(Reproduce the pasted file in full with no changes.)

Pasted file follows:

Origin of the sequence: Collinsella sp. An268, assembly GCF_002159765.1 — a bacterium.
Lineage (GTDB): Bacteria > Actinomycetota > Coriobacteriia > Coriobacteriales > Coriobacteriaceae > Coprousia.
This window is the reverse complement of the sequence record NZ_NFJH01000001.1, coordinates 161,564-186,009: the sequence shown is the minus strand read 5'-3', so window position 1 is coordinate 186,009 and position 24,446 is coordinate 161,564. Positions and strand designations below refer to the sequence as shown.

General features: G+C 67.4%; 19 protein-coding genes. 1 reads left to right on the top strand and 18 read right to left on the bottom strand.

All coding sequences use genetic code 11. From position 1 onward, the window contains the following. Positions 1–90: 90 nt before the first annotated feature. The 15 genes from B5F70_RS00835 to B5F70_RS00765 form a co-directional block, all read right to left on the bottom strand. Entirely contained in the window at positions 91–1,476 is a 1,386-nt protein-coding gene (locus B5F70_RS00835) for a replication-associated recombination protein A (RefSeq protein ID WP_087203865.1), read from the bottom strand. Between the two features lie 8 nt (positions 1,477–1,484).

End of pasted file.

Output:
Origin of the sequence: Collinsella sp. An268, assembly GCF_002159765.1 — a bacterium.
Lineage (GTDB): Bacteria > Actinomycetota > Coriobacteriia > Coriobacteriales > Coriobacteriaceae > Coprousia.
This window is the reverse complement of the sequence record NZ_NFJH01000001.1, coordinates 161,564-186,009: the sequence shown is the minus strand read 5'-3', so window position 1 is coordinate 186,009 and position 24,446 is coordinate 161,564. Positions and strand designations below refer to the sequence as shown.

General features: G+C 67.4%; 19 protein-coding genes. 1 reads left to right on the top strand and 18 read right to left on the bottom strand.

All coding sequences use genetic code 11. From position 1 onward, the window contains the following. Positions 1–90: 90 nt before the first annotated feature. The 15 genes from B5F70_RS00835 to B5F70_RS00765 form a co-directional block, all read right to left on the bottom strand. Entirely contained in the window at positions 91–1,476 is a 1,386-nt protein-coding gene (locus B5F70_RS00835) for a replication-associated recombination protein A (RefSeq protein ID WP_087203865.1), read from the bottom strand. Between the two features lie 8 nt (positions 1,477–1,484).